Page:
UK Foreign Secretary to Call for More Defence Spending Amid Cost of Living Crisis
06:23 GMT 27.04.2022 (Updated: 15:19 GMT 28.05.2023)
In late February, Liz Truss admitted that the sanctions London had slapped on Russia in retaliation for its special military operation in Ukraine would worsen the UK cost of living crisis, warning that Britain must be prepared to take an “economic hit”.
Later on Wednesday, UK Foreign Secretary Liz Truss
is expected to call for increasing defence spending, while also pledging to continue Britain’s military support for Ukraine amid Russia’s ongoing special operation in the country.
In a speech the extracts of which were seen by UK media, Truss is expected to say that NATO’s traditional target of spending two percent of gross domestic product (GDP) on defence should be a minimum.
According to the news outlets, the top UK diplomat will argue that NATO members view defence spending
at 2 percent of GDP as a “floor, not a ceiling” as she will slam the “generation of underinvestment”, which had “failed” to contain what she will reportedly described as “Russian aggression”.
Last year, Britain was one of just eight NATO members to meet the alliance’s goal of spending at least 2 percent of GDP on defence. According to NATO figures, the UK spent about 2.3 percent of its GDP on defence in 2021.
“We need a new approach. One that melds hard security and economic security. One that builds stronger global alliances and where free nations are more assertive and self-confident. One that recognises we’re seeing the return of geopolitics,” Truss is due to stress.
The British foreign secretary is also expected to say that the West “cannot be complacent” because “the fate of Ukraine remains in the balance”.
“And let’s be clear – if [Russian President Vladimir] Putin succeeds there will be untold further misery across Europe and terrible consequences across the globe. We would never feel safe again. So we must be prepared for the long haul and double down on our support for Ukraine,” Truss is set to say.
According to her, this support should include “heavy weapons, tanks, aeroplanes” and further sanctions so there is "nowhere for Putin to go to fund this appalling war”.
Sunak Urged to Reduce Tax Burden
Truss’ forthcoming speech is expected after Prime Minister Boris Johnson met cabinet ministersto discuss the ongoing living crisis in the UK.
Chancellor Rishi Sunak came under pressure from Policing Minister Kit Malthouse to cut taxes, which he said would be the best way to help tackle the crisis.
“We are a party and a government of low taxation. The quickest way of actually regenerating the economy and getting retail activity and job creation back on course is by reducing the tax burden, not increasing it,” Malthouse said on Tuesday.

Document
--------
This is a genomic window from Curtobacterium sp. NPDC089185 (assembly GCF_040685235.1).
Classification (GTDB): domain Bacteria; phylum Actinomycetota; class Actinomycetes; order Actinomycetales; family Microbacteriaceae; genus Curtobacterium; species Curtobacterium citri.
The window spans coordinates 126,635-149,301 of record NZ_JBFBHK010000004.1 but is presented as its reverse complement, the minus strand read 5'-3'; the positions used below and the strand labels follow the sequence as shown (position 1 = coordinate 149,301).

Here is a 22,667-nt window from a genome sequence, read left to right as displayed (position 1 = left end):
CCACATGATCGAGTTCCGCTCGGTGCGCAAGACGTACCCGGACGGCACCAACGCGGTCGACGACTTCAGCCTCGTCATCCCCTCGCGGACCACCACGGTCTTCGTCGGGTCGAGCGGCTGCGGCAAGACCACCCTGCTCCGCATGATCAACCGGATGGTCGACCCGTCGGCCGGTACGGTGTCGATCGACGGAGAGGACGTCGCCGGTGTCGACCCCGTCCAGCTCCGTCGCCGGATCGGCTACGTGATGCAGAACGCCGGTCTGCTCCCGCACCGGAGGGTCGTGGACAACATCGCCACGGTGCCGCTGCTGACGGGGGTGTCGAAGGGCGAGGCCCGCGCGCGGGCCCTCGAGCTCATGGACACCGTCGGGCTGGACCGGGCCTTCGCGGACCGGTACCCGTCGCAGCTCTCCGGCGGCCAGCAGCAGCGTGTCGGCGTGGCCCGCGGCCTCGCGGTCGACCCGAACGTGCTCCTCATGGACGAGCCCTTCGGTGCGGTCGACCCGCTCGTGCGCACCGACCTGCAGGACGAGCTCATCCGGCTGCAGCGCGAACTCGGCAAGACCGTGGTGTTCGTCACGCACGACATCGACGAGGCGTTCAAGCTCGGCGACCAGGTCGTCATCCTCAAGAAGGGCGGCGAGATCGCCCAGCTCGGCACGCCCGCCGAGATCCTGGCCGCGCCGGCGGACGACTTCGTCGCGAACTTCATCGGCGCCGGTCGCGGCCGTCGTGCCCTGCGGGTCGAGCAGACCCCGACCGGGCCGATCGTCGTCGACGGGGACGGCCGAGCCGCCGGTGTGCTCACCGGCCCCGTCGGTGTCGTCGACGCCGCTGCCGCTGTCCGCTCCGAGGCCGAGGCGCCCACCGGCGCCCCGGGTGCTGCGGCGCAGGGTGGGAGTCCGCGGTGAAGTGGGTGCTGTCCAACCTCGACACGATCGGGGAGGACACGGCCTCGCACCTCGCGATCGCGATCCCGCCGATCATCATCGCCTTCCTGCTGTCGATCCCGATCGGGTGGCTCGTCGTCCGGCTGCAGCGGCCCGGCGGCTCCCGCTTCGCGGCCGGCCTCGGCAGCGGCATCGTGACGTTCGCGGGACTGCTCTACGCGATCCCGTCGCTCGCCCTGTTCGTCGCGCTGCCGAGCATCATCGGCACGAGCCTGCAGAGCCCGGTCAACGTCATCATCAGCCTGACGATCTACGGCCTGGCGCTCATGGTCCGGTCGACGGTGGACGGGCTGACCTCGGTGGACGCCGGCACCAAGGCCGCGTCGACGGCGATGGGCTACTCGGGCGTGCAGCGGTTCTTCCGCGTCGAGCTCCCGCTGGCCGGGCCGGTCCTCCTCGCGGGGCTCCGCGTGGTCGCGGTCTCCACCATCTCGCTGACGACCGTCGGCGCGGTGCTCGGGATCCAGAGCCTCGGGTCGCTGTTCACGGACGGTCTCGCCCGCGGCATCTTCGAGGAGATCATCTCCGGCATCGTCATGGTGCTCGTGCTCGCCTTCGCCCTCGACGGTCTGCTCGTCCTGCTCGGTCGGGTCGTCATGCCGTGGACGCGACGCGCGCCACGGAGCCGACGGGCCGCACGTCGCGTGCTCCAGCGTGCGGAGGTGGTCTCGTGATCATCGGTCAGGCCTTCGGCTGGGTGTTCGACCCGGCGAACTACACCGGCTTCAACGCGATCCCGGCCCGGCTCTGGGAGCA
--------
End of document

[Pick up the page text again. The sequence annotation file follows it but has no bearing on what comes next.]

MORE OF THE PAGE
Sunak, however, reportedly insisted that further moves on tax would have to wait until this fall’s budget as official figures indicated record-high tax receipts for the Treasury.
He spoke a few days after an opinion poll conducted for the Daily Mirror revealed that over half of Britons would not be able to afford to pay their bills within a matter of months, and that more than five million of them are already forced to pick between heating and eating.
The newspaper reported that the survey “has exposed the everyday impact of the cost of living crisis, from families ditching non-essentials and cancelling holidays, to missing rent payments and parents skipping meals so their children can eat”.
The Mirror also cited Labour leader Keir Starmer as saying that “working people are being hammered, and the worst is about to hit”. He added that the newspaper’s “poll shows just how bad things are already”.
“People are working hard but getting less, and the Conservatives have put up taxes at the worst possible time. The Government’s refusal to act is shameful. We need an emergency budget now to put money back in people’s pockets,” Starmer pointed out.
The survey was released amid increasing rate of inflation in Britain, which was driven by record prices for gasoline and diesel, as well as costs of food, clothing, and furniture.
Earlier, UK ministers warned that Western sanctions on Russia would have a knock-on effect on the cost of living. Shortly after Moscow announced on 24 February its special operation
to "demilitarise and de-Nazify"" Ukraine, Liz Truss acknowledged that Britain would take an “economic hit” because of the anti-Russian sanctions imposed by the US and its allies, but said it would be “far worse” to not respond to the Ukraine crisis.